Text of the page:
BooksOpinionReview

Banned Books Week: In Defense of ‘The Things They Carried’

Belinda Huang ’17 / Emertainment Monthly Staff Writer

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Tim O’Brien’s The Things They Carried could be rightly called a war book, the story of a young man trying to fight a war he doesn’t understand, even once he has returned home. But the truth is, it is more than a war book; it is about the burdens we carry as part of being alive.

Published by Houghton Mifflin in 1990, twenty years after O’Brien returned from Vietnam, this Pulitzer Prize finalist shows readers that in war, there are no winners and there is no truth: there are just the stories we tell afterwards. Instead of glorifying the war experience, this novel allows people who have never been near combat to understand the way the war changes people, conflating truth and fiction seamlessly to show that the facts of a story don’t matter as much as what the story is trying to say or what it wants the reader to feel.

The characters in the book, whether brothers-in-arms or family at home, are portrayed with delicate humanity, even while they fight and scream and cry. It is the relationships between father and daughter, soldier and enemy, and comrades and friends, that makes the book relatable, despite the fact that it might not be easy for readers who haven’t had similar experiences to comprehend the subject matter.

One of the strongest aspects of O’Brien’s writing is dark and sometimes graphic description, which is one of the reasons The Things They Carried is placed on Banned Books lists across the country. However, it is those same elements that allow the reader to fully experience O’Brien’s story. Instead of using flashy language and sweeping prose, O’Brien opts for simplicity, letting the images of war–a field of excrement, a dying soldier’s wounds–speak both for themselves and for the veterans who can’t find the words to explain their own experiences.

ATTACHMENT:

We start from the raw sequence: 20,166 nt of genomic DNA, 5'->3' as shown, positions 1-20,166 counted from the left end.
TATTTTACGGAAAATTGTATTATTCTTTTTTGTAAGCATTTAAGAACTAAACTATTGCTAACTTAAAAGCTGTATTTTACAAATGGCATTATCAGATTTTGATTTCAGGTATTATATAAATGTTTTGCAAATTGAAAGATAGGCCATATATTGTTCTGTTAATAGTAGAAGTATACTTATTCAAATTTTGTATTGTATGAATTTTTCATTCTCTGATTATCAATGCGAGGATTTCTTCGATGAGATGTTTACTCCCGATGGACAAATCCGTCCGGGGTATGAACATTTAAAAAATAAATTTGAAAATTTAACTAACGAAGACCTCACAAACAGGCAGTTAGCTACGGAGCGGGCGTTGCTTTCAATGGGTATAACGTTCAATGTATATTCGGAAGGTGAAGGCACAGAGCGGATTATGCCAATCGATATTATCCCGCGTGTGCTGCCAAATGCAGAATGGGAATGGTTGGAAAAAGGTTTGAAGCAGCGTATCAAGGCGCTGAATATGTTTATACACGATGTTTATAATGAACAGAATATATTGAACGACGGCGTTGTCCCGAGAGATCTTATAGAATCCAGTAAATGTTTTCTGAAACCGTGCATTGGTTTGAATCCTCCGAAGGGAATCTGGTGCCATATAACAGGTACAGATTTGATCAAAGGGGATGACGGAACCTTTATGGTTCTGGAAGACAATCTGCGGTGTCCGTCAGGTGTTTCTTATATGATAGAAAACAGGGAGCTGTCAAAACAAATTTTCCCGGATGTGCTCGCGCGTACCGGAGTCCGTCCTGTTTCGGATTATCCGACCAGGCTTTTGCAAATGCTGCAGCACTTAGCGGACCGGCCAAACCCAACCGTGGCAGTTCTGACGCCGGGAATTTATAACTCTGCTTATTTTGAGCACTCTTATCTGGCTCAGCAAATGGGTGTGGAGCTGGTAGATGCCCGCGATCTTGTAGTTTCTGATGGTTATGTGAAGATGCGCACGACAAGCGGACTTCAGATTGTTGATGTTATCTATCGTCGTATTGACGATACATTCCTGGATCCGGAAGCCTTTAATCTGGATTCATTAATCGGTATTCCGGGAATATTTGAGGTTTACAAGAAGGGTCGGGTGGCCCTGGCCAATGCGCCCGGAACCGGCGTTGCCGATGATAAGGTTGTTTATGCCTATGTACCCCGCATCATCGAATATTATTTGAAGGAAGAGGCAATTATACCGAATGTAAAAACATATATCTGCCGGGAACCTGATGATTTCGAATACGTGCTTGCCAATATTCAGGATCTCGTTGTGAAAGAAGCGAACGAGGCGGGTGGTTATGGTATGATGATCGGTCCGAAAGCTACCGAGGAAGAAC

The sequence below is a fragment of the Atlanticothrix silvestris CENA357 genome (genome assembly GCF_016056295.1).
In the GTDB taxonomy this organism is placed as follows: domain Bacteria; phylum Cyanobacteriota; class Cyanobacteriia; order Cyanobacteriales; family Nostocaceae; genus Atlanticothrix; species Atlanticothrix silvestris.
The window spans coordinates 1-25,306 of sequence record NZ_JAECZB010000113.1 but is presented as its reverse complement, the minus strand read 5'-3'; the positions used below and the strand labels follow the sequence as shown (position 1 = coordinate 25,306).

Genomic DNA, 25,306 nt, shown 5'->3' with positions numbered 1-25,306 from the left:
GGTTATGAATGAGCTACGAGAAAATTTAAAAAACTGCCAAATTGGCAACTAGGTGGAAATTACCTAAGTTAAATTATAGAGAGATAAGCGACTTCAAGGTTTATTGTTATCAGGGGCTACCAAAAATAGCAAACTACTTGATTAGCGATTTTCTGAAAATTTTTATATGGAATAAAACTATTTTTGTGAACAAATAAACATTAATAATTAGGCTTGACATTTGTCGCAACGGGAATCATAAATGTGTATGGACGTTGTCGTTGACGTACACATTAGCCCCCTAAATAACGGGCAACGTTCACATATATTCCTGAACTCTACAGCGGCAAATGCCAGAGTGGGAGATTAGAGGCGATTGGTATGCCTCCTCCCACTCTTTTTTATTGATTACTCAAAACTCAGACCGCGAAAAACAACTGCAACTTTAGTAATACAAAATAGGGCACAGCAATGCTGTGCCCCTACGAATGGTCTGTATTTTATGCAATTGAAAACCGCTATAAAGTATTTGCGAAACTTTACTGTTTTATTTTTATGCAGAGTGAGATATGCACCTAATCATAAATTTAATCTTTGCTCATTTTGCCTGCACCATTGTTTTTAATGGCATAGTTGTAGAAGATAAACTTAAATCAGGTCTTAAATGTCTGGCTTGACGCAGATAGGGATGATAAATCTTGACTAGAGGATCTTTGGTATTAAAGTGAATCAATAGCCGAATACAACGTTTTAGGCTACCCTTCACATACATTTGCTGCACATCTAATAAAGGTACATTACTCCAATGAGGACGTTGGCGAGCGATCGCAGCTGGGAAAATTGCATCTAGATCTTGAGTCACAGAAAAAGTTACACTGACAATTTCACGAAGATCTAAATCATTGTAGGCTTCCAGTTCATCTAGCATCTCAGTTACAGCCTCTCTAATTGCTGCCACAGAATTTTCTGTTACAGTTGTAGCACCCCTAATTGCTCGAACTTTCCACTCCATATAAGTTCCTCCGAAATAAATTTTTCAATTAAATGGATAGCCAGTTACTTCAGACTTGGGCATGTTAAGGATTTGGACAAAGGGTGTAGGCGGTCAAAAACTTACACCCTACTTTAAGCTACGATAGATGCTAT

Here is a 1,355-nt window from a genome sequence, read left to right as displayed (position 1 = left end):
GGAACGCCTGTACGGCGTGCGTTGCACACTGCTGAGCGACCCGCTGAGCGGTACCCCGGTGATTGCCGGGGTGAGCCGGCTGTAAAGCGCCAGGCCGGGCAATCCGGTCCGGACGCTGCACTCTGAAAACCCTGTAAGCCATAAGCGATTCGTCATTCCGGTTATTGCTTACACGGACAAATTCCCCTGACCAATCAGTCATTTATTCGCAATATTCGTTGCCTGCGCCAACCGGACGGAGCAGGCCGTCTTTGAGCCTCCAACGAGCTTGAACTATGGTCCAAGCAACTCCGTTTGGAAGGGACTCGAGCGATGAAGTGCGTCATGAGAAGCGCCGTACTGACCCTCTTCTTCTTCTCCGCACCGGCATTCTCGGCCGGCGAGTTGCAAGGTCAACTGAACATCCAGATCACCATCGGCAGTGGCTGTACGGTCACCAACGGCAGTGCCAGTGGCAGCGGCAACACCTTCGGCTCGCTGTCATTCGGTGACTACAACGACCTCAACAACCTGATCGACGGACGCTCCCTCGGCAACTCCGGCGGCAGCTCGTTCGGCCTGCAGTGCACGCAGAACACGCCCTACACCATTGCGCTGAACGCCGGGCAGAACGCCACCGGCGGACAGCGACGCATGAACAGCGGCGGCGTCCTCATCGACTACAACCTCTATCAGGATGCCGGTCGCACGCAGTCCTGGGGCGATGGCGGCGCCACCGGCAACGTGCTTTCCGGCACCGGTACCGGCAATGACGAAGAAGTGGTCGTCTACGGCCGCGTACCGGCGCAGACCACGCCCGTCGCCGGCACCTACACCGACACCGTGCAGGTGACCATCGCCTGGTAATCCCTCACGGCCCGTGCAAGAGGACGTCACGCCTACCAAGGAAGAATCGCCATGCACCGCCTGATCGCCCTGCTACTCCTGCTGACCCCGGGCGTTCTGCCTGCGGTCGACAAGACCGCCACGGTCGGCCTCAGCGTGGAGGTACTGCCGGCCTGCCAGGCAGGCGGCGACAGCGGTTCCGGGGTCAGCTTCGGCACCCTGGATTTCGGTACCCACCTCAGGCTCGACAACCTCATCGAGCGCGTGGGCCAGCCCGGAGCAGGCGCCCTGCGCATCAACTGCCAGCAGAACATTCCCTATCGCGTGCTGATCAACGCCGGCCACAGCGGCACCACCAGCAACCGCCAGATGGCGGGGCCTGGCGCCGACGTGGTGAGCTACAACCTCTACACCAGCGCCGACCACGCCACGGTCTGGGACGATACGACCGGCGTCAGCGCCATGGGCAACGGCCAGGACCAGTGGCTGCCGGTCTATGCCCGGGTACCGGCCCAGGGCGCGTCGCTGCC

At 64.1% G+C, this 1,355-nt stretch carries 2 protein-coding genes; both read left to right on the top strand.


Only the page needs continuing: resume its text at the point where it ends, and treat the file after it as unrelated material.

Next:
For its literary and emotional value, O’Brien’s book is often taught in high school English classes, reaching an audience beyond people who have been directly impacted by war. For young people reading it today, The Things They Carried is also a book about surviving and persisting in the face of adversity, whether it be a broken home or a bad childhood. It is the kind of transformative text that makes readers out of disillusioned young people and helps veterans better share their trauma through sharing literature.

In 2010, O’Brien went on NPR to talk about the book and its legacy just twenty years after its publication, saying that his story was intended “to hit the human heart and the tear ducts and the nape of the neck and to make a person…experience the moral paradoxes and struggles of being human.” The huge commercial and literary success of his book proves just how well he has accomplished his goal, as has the fact that people have tried to ban it for being realistic about the horrors of war.

Critics have called The Things They Carry the best book about Vietnam, and even the best book about war in general. Whether or not that’s measurable or true, there is no denying the effect the book has on young people and veterans alike, even as the shadow of the Vietnam War lengthens and fades. With this book, it’s a burden we can share.

 

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One Comment

  1. The book has never been banned anywhere, at least not in the USA. The last USA book banned was “Fanny Hill” and that was in 1963. “Banned Books Week” began in 1982. Schools being selective about material is a serious matter, but it is neither censorship nor book banning. Even the creator of “Banned Books Week” said in the rare instance a book does not meet a school’s selection policy, “get it out of there.”

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